The transmitter consisted of a thin metallic diaphragm, behind which a horseshoe magnet with a wire coil was placed. The variation in air pressure caused by speech made the metal diaphragm vibrate and changed the magnetic field. This variation in the magnetic field generated an alternating current in the wire coiled around the magnet. Sound was thus converted into an electric signal, which could in turn be transmitted over a copper wire. The receiver realized the reverse procedure thereby reproducing the original sound. (4)

Milestones of two centuries in telecommunications

Patented model in 1876. 2

21


1877 A year later, the telephone made its debut in Belgium. Experiments were carried out and the device was demonstrated in Parliament. 1878 The first telephone exchange was built. Due to the difficulty with laying wires directly between every subscriber, they had to be interconnected via a telephone network. The first telephone exchanges were operated manually, mainly by women, who plugged a cord into the jack which corresponded to the line of the destination party.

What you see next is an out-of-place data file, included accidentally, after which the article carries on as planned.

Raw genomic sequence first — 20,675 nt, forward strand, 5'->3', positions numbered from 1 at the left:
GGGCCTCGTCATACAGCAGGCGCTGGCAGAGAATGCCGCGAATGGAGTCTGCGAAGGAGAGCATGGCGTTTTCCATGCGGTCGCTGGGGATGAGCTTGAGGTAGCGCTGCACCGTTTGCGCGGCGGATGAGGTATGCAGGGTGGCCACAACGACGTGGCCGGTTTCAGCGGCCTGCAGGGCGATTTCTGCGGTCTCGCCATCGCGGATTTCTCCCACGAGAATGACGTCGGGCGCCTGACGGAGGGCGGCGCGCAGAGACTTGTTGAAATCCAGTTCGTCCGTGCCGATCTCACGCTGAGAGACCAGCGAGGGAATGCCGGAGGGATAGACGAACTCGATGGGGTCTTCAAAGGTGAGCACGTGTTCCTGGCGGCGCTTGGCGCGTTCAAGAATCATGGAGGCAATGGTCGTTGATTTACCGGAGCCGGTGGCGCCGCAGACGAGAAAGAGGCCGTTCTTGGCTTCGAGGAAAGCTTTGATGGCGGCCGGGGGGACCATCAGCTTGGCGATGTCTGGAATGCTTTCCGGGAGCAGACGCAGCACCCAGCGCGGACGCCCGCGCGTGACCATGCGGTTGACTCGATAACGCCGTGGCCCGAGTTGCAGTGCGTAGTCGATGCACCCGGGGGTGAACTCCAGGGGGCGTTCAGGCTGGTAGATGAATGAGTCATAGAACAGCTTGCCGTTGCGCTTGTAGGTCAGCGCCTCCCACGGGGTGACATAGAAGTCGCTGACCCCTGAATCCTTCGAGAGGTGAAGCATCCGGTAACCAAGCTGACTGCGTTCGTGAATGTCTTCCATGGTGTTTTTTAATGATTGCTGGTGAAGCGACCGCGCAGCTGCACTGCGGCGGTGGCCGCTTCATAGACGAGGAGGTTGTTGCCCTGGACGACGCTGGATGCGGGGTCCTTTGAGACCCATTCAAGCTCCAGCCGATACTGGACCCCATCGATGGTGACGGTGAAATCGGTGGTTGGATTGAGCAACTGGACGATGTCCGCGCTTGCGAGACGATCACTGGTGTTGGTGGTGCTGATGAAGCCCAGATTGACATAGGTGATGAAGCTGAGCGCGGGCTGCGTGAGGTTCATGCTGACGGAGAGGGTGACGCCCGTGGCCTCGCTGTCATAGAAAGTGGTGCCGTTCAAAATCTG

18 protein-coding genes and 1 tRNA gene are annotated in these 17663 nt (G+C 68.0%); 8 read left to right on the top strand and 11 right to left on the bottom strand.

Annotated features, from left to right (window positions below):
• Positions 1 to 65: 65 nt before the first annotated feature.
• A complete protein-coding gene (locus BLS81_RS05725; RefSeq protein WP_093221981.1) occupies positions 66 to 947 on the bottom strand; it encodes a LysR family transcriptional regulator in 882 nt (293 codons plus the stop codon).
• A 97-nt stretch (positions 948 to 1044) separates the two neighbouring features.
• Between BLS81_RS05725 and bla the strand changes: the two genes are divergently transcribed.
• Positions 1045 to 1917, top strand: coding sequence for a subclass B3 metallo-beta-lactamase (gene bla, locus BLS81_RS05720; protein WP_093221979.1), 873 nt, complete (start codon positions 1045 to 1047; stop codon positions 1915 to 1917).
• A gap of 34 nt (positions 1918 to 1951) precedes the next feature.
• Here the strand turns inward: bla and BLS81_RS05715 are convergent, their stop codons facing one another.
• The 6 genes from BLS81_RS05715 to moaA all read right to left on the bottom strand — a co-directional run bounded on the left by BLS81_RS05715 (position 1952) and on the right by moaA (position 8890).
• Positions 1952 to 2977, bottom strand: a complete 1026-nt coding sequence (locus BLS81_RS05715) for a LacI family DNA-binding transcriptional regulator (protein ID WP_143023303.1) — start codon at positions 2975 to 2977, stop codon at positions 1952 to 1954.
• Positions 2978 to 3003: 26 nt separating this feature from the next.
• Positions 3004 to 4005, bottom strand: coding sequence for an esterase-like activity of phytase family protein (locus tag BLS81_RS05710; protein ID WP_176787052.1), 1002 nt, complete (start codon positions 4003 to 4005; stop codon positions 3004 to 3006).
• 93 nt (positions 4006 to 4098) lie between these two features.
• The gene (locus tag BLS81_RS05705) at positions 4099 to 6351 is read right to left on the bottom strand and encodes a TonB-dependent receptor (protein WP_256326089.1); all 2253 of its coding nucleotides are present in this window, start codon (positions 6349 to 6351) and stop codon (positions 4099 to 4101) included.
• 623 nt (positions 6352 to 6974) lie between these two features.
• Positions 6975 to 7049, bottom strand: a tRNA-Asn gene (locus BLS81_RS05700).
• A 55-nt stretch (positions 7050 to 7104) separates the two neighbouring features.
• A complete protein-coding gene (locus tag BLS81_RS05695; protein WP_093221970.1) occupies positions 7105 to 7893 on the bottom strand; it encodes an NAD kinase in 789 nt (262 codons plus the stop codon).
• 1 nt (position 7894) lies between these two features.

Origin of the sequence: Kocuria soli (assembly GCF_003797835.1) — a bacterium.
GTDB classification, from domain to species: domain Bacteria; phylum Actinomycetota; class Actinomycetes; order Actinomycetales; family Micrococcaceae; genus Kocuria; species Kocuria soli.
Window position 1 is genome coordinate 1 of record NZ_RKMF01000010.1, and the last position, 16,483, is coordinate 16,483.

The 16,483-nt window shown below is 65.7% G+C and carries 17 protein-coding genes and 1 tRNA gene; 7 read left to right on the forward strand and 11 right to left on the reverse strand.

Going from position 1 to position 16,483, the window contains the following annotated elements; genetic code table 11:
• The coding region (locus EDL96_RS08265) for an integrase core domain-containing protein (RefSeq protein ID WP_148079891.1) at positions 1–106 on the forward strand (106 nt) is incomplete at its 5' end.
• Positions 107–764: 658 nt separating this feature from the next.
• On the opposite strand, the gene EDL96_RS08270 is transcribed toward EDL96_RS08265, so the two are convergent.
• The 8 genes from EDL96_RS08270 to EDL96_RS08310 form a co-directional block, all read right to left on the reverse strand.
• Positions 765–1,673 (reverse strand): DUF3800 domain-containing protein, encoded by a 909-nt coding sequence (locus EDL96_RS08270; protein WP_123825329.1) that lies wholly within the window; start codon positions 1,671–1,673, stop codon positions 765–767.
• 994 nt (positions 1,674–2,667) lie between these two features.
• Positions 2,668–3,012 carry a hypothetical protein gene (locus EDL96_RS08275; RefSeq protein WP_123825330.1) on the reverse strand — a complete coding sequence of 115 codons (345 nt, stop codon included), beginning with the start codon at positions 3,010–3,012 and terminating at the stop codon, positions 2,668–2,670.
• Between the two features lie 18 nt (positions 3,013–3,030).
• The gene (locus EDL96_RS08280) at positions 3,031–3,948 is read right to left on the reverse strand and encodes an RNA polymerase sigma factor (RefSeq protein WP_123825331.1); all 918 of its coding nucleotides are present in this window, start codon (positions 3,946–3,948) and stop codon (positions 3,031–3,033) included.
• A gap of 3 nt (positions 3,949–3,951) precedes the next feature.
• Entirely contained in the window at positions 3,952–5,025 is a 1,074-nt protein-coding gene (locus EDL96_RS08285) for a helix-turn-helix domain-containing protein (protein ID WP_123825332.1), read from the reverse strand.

A very old telephone exchange, around 1880, used at home. 2

An old telephone exchange. 2

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Milestones of two centuries in telecommunications


1879 The Belgian service for telegraphy installed a telephone line in Parliament. Founding of the first local telephone companies in Belgium, the major ones being subsidiaries of the International Bell Telephone Company of New York. Starting in 1880, the first legislative provisions decreed that telephony, like telegraphy, was to be a monopoly of the state, although concessions could be granted to private companies. 1882 The first international telephone call took place between Brussels and Paris. F. Van Rijsselberghe invented a system to considerably reduce the interference between telegraphs and telephones. This gave telephony a tremendous boost. A Bell product (Bell TMC) of the 1890s. 2